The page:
CASE STUDIES

 

Short case studies from Mayo Clinic physicians, scientists, and allied health staff

 

The Latest

Every week, Mayo Clinic microbiologist Bobbi Pritt, M.D., posts a new Parasite Wonders case. This week's case features a whole slide image of an H&E-stained section from a bladder resection. What's the identification?
By Bobbi Pritt, M.D. • December 12, 2018
Every week, Mayo Clinic microbiologist Bobbi Pritt, M.D., posts a new Parasite Wonders case. This week's case features a stool specimen from a traveler returning from Iran. No clinical data is available, nor any additional lab results. The photos show structures that were found in the patient’s stools. The average size of these objects is 42 x 25 µm. What's the identification?
By Bobbi Pritt, M.D. • December 5, 2018
Mayo Clinic laboratory experts share three case studies in this month’s “PathWays” post and are challenging you to test your neuropathology, anatomic pathology, and Surgical pathology knowledge. Review the cases, take the quizzes, and learn how the correct diagnoses were made.
By mayocliniclabs • December 4, 2018
Every week, Mayo Clinic microbiologist Bobbi Pritt, M.D., posts a new Parasite Wonders case. This week's case features a small "worm" following removal during screening colonoscopy. It was tan-white and measured approximately 1.3 cm in length. The following are photos of its microscopic appearance. What's the identification?
By Bobbi Pritt, M.D. • November 28, 2018
Every week, Mayo Clinic microbiologist Bobbi Pritt, M.D., posts a new Parasite Wonders case. This week's case features a Thanksgiving theme. Which parasites can you get from eating undercooked turkey (the centerpiece of the classic Thanksgiving day feast)? Here is one of them in a squash preparation of a brain biopsy. What's the identification?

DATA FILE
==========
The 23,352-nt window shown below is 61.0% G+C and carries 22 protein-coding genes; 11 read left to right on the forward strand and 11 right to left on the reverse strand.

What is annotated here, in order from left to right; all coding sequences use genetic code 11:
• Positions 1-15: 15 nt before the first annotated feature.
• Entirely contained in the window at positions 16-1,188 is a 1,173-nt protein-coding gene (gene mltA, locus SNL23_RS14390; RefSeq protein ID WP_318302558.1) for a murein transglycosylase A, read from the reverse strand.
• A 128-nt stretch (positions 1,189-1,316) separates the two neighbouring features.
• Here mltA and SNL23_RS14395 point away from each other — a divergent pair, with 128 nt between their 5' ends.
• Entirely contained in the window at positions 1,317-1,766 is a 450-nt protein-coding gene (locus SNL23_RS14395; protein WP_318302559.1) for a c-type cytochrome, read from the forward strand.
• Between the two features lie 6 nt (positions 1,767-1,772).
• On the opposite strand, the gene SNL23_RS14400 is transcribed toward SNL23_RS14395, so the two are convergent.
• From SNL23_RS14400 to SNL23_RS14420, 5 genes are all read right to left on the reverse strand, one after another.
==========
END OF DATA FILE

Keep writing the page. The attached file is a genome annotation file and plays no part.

By Bobbi Pritt, M.D. • November 21, 2018
Every week, Mayo Clinic microbiologist Bobbi Pritt, M.D., posts a new Parasite Wonders case. This week's case features the following object that was seen in a urine sediment. It was initially moving, but very quickly died. It measures approximately 130 micrometers in length. What's the identification?
By Bobbi Pritt, M.D. • November 14, 2018
Every week, Mayo Clinic microbiologist Bobbi Pritt, M.D., posts a new Parasite Wonders case. This week's case features a 45-year-old female patient who was suspected of having an infection with "Strongyloides stercoralis." A stool specimen was provided for Baermann concentration. The following structure was found, measuring about 300 µm in extended state. What's the identification?
By Bobbi Pritt, M.D. • November 7, 2018
CASE STUDIES   Short case studies from Mayo Clinic physicians, scientists, and allied health staff […]
By mayocliniclabs • November 6, 2018